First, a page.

When Wes and I relocated to Houston back in July 2017, we were told that I would be receiving a Whipple Procedure and then head back to Colorado after I recovered from it.
But after a week of blood work, tests, and appointments, we were informed that I would need to have chemo as part of my regimen.
Even though I have known people that have had chemo, I can’t say that I knew much about it. And at this point, I had not done any research about it. All I “knew” is that you lose your hair, throw up all the time, and are very sick.
I had created an image of what chemo was like. So if you’re like me, some “chemo myth busters” are in order! I hope these help create awareness for fighters and supporters today!
- Chemo uses a single medicine to treat cancer patients. There are many types of chemo medications and one of my nurse’s shared with me that there are hundreds of combinations to treat different cancers. We have come a long way with the amount of options available to patients today!
- Chemo causes hair loss. Not every type of chemo causes hair to fall out. There are different side effects associated with each type of chemo and hair loss is not one that occurs across the board.
- Chemo makes you throw up. Each person reacts differently in treatment. There are some treatments that cause you to throw up and others that do not. It just depends on the treatment and the person.
- Tired vs. Fatigued. Fatigue is one of the most common side effects of chemo treatment. Being tired is more of a “cause-and-effect” type of symptom: not enough sleep, worked long hours, exertion. But fatigue is different. This level of exhaustion is not caused by exertion or participating in an activity. It also is not relieved by sleep.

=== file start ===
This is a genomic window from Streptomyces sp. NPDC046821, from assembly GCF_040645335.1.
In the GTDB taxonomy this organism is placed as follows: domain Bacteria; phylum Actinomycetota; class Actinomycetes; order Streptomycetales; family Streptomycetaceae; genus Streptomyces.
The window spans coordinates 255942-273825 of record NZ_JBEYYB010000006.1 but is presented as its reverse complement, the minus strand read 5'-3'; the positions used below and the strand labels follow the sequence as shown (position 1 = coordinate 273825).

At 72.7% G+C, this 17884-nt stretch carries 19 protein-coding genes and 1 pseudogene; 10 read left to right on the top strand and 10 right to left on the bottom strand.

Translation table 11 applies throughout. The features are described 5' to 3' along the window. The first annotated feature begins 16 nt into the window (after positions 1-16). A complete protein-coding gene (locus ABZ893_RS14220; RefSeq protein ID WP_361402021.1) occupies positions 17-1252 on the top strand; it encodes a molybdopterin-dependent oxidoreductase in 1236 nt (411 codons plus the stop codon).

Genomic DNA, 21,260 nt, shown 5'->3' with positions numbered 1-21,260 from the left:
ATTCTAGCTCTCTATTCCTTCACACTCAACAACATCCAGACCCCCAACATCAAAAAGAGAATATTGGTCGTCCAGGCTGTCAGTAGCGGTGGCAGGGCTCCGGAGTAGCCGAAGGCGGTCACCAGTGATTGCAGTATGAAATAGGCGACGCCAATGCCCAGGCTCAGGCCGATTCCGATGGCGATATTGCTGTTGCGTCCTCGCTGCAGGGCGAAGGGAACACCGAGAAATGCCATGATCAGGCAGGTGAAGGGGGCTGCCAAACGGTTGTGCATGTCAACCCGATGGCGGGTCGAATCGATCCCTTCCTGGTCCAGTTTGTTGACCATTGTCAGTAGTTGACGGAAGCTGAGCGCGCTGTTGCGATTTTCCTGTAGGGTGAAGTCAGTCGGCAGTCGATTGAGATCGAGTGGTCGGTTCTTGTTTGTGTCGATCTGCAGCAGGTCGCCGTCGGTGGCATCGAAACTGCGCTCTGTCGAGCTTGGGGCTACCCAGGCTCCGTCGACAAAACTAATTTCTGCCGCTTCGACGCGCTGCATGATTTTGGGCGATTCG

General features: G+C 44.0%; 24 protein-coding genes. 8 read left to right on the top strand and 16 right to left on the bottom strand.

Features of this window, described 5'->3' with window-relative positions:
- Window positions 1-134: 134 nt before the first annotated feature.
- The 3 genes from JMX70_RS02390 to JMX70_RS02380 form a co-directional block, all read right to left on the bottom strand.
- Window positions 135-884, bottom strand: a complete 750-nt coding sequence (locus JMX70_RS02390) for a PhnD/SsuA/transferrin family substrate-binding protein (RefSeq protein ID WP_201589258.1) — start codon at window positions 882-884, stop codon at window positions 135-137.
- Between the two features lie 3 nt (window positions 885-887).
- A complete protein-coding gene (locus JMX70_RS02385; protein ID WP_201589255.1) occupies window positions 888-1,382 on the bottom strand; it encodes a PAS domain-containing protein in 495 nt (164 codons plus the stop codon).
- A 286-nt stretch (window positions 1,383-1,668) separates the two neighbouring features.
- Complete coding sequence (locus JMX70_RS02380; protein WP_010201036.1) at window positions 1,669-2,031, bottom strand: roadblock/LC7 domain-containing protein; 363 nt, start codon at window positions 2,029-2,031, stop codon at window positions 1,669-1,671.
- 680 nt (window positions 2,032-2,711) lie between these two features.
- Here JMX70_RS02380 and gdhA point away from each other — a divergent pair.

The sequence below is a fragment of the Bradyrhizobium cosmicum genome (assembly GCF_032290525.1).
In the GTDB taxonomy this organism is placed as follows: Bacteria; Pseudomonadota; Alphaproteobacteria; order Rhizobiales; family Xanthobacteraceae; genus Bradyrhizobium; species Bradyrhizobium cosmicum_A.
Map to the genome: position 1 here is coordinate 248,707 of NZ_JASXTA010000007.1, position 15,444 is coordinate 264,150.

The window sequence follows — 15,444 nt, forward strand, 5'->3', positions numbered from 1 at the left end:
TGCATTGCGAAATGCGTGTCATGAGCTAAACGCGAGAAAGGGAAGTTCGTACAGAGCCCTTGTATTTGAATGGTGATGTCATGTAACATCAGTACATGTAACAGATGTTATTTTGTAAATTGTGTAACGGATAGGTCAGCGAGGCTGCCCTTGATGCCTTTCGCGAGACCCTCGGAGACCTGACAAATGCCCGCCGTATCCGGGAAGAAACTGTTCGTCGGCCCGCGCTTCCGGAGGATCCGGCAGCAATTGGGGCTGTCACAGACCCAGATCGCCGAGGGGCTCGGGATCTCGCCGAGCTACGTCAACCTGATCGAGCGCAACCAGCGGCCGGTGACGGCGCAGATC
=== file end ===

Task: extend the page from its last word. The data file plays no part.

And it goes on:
- “I’m wearing a mask so I don’t get you sick.” Chemo treatments can cause white blood cell counts to become very low making a person going through treatment highly susceptible to getting sick. So they may be wearing a mask to guard themselves from others getting them sick, not only because they themselves are sick at the time.
- Chemo causes weight loss. Some people gain and some people lose. And I’m sure there are others who remain their same weight, too!
- Chemo requires overnight stays in the hospital. I met men and women whose treatment required chemo to be administered for 72 hours straight and then they stayed overnight in the hospital. I, personally, had outpatient treatment and my longest session was for 2 ½ hours. Each situation needs different medicine and length of time to have it administered. It is not one size fits all.
Fighters, whether you find yourself struggling tremendously or tolerating chemotherapy well, I am so proud of you for your will to keep fighting.
What other “myth busters” have you discovered during your treatment?
Supporters, Does any of this surprise you? It certainly did for me which is why I shared it!
Have you noticed any other “stereotypes” of chemo broken as you support your loved ones through chemotherapy?